Similarly, Garland’s presence will alleviate some of Mitchell’s creation burden. Both ranked among the top-20 in time of possession and usage rate last season. The latter may maintain, the former should not. They’re divergently skilled at tilting a defense into rotation and capitalizing upon that shift. Not every high-usage, on-ball player is that. They each are.
Mitchell is ridiculously explosive and often decisive off the catch. Give him a bent defense and he’ll stretch that advantage into a fruitful possession. As Mike Conley Jr. struggled to withhold the same usage as the year prior, Mitchell generally operated on the ball more this past season. But those off-ball opportunities still manifested and he showcased how lethal he can be. Utah’s offense functioned best with lots of movement to enable these reps for Mitchell and while Cleveland doesn’t offer the same personnel, aiming to emulate similar themes would be wonderful.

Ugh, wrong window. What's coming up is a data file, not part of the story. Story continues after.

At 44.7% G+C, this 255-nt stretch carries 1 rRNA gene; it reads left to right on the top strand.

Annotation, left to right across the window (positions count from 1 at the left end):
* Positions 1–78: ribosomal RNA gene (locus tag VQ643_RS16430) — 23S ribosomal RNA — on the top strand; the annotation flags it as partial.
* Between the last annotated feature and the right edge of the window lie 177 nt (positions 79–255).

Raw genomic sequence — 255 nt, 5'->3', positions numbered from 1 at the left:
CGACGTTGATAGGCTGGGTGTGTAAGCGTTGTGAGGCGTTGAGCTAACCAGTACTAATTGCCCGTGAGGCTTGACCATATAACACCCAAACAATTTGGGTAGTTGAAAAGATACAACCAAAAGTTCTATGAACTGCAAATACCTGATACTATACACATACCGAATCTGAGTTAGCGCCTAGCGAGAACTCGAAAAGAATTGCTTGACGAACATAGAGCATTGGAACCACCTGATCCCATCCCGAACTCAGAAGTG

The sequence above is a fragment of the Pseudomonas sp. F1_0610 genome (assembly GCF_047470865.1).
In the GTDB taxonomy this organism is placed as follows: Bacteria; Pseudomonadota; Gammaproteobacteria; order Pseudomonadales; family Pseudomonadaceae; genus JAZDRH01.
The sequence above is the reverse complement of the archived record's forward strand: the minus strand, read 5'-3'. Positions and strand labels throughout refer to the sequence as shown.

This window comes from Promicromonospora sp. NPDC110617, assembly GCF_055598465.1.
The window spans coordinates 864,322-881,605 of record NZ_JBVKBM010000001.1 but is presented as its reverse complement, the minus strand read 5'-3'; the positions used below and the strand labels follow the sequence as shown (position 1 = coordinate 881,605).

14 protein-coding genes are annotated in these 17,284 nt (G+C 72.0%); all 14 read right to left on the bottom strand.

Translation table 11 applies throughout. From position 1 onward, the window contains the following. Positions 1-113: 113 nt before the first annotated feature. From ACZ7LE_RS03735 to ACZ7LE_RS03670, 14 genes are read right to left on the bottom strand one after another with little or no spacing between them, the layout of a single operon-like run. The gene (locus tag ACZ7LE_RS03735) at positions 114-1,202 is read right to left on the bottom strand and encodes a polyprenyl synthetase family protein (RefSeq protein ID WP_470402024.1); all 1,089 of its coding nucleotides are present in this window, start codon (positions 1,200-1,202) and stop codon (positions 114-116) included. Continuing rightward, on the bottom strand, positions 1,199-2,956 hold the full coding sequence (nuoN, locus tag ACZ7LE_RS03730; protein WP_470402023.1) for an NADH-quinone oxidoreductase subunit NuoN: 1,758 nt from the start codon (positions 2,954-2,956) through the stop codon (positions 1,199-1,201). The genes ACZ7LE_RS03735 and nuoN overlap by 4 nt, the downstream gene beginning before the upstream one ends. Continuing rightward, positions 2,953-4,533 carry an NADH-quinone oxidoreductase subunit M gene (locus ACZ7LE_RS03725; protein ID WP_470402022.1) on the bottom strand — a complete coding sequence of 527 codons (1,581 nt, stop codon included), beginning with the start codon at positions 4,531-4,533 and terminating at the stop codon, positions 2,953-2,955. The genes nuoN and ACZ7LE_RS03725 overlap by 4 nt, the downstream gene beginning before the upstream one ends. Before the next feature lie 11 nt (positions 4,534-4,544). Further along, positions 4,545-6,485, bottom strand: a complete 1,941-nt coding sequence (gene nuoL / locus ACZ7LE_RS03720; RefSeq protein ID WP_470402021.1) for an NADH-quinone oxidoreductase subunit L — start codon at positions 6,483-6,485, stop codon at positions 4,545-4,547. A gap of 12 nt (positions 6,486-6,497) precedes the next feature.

During Conley’s All-Star 2020-21 campaign, Utah enjoyed a plus-12.6 net rating during their minutes together (plus-4.4 last season). When Garland and Rubio shared the court in 2021-22, Cleveland produced a plus-16.1 net rating. Those veteran guards are different than Mitchell or Garland, but I can easily see them dominating opponents and amplifying each other’s games. A secondary ball-handler, let alone one of All-Star-caliber, behooves them.
Plus, this move ensures the Cavaliers can keep one All-Star on the hardwood for 48 minutes. During non-Garland minutes, with Rubio on the floor, they posted a plus-1.3 net rating. After Rubio’s injury, they spiraled at minus-8.3 whenever Garland caught a breather. Rubio’s passing, probing, and decision-making exceed Mitchell’s, though the hope is Mitchell’s gigantic scoring and overarching creation edge overcome that. I’d bank on it easily.